On 31 January 2020, the UK left the EU and the transition period was set to finish at the end of 2020. This box set out our estimate of the effect of the EU referendum result on productivity to date. It also outlined the effect that leaving the EU and trading under the terms of a typical free trade agreement - which we assumed in this forecast - will have on productivity in the long run.

This box is based on ONS data from February 2020 .

In our November 2016 forecast – our first following the EU referendum – we assumed that the UK would leave at the end of March 2019. With the possibility of a transition period, and our forecast extending only to 2021, it was therefore likely that the UK would still be trading under EU rules for most of the forecast period. To form our productivity judgement, we therefore concentrated on the near-term effect of heightened uncertainty on business investment and capital deepening, rather than longer-term effects from higher trade barriers. We anticipated that this would reduce the level of productivity by 1.4 per cent by the first quarter of 2022 – 1.0 percentage points of which was expected to have occurred by now – relative to what would otherwise have happened.

In the event, business investment has been even weaker than we expected immediately after the referendum (Chart A). Recent productivity growth may have also been dampened by a diversion of resources away from productive activities to prepare for Brexit – especially the possibility of ‘no deal’.a As a result of these two factors, we have increased our estimate of the impact of Brexit on productivity to date, from 1.0 to 1.4 per cent. At least some of these effects may start to unwind once the details of the future trading regime are known.

Chart A: Successive OBR business investment forecasts


Once the transition period ends, the effect of higher trade barriers on trade intensity and productivity will increasingly come into play.b Drawing on available analysis,c we have assumed since our November 2016 EFO that both exports and imports would be around 15 per cent lower after 10 years than they otherwise would have been. More recent studies confirm that this assumption is broadly consistent with the average estimated effect of leaving the EU, to trade instead under the terms of a typical free trade agreement.d

Higher trade barriers impose an additional burden on exporters and importers, lowering (total factor) productivity directly. In addition, they inhibit the exploitation of comparative advantage, leading to lower trade intensity and a less efficient international distribution of production. While some of the adjustment will need to take place quickly, the consequential changes to the UK’s industrial structure may be quite drawn out. As a result, the process of adjustment is likely to weigh on productivity growth for several years. Some studies suggest that dynamic effects – for instance through the impact on knowledge transfer – are also possible.e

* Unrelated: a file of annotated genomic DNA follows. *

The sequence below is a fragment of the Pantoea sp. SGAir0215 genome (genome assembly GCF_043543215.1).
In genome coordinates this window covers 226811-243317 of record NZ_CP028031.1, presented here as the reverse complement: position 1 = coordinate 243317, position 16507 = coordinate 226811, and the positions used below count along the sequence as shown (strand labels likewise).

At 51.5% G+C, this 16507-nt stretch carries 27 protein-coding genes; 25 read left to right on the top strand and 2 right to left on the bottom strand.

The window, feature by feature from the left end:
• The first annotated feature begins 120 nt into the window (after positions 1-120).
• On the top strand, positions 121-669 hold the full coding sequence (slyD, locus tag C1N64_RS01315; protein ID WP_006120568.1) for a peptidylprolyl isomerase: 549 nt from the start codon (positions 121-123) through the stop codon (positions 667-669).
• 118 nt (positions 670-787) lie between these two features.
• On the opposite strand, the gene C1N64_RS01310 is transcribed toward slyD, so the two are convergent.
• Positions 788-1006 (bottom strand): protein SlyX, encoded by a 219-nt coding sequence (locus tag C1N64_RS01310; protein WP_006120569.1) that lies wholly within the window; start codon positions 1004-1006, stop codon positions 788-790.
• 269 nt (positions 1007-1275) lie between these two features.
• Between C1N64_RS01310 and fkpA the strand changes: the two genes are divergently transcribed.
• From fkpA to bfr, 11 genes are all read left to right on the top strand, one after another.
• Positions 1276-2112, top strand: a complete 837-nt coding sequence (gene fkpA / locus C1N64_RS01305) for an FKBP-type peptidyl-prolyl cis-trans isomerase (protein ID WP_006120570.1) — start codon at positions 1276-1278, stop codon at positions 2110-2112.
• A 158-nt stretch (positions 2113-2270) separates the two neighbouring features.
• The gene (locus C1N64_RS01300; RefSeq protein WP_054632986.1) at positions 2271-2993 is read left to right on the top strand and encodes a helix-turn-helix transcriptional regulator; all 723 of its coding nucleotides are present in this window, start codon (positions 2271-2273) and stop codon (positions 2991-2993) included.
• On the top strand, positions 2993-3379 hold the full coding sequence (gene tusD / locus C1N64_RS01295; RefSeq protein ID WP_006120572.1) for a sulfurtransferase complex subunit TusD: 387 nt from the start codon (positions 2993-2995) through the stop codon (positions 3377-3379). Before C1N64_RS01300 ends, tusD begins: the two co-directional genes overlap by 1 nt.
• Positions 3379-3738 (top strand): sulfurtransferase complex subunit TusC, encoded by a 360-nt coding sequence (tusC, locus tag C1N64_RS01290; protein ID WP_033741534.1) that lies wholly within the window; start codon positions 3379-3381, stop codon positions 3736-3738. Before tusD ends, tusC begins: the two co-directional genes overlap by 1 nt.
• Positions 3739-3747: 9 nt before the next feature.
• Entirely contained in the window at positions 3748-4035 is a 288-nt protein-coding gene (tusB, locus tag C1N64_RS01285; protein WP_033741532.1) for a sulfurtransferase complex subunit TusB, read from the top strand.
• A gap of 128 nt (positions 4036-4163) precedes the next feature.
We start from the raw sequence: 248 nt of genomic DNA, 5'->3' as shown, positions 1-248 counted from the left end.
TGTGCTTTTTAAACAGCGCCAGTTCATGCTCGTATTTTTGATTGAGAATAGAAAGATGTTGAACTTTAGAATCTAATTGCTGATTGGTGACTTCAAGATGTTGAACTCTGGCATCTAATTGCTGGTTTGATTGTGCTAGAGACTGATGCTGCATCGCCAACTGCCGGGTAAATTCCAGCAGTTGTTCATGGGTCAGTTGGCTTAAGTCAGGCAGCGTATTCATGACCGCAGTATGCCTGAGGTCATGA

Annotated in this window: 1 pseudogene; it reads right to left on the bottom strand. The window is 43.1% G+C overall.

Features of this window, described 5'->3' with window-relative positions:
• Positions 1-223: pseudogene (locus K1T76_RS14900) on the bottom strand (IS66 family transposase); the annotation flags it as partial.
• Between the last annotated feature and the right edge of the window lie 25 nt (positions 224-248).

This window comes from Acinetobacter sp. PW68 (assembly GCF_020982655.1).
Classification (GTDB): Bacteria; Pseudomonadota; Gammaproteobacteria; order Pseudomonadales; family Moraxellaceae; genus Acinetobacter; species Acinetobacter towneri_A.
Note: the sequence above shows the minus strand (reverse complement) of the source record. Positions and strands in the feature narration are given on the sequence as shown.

With the outcome of the negotiations still unknown, we have not modelled the long-run impact on productivity and GDP of a specific trading relationship. But, consistent with the formal negotiating objectives of the UK and the EU, we have looked at estimates of the effect of leaving the EU to trade under the terms of a typical free trade agreement. These point to a central estimate of an effect on potential productivity – i.e. including both the effects on total factor productivity and capital deepening – in the region of 4 per cent in the long run (Table A), although the range of estimates is wide.

Table A: Long-run effect on productivity of trading with EU on FTA terms


With the impact of Brexit on productivity already having reached 1.4 percentage points, according to our estimates, around one third of the long-run impact is, in effect, already in the data. While some of the drag on investment from uncertainty should unwind once uncertainty over the future trading relationship between the EU and UK is resolved, any reversal should be more than offset by the effect of higher trade barriers on productivity. There is little evidence about the pace at which these effects will be manifest, but we assume that it will take 15 years for the impact to come through in full, but with some front-loading. Specifically, we assume a further third of the long-run productivity effect – in net terms – will take place over our current forecast period and the final third beyond the forecast horizon (and incorporated this effect into our long-term economic determinants, discussed in Annex B). There is, of course, considerable uncertainty about both the size and timing of the effect of Brexit on potential productivity, but it is completely dwarfed by the uncertainty surrounding the underlying path of future productivity growth (also discussed in Annex B).

This box was originally published in Economic and fiscal outlook – March 2020

a Bloom et al, The impact of Brexit on UK firms, August 2019.
b OBR, Discussion paper No. 3: Brexit and the OBR’s forecasts, 2018.
c Here we took the average estimated effect from studies by NIESR (The long-term economic impact of leaving the EU, National Institute Economic Review no. 236, May 2016), the OECD (The economic consequences of Brexit: A taxing decision, OECD policy paper no. 16, April 2016) and LSE/CEP (The consequences of Brexit for UK trade and living standards, March 2016).
d For example, see: Bank of England, EU withdrawal scenarios and monetary and financial stability, November 2018; World Bank, Deep Integration and UK-EU Trade Relations, January 2017; NIESR. The economic effects of the Government’s proposed Brexit deal, November 2018; The UK in a Changing Europe, The economic impact of Boris Johnson’s Brexit proposal, 2019.
e For more details, see OBR, Discussion paper No. 3: Brexit and the OBR’s forecasts, 2018.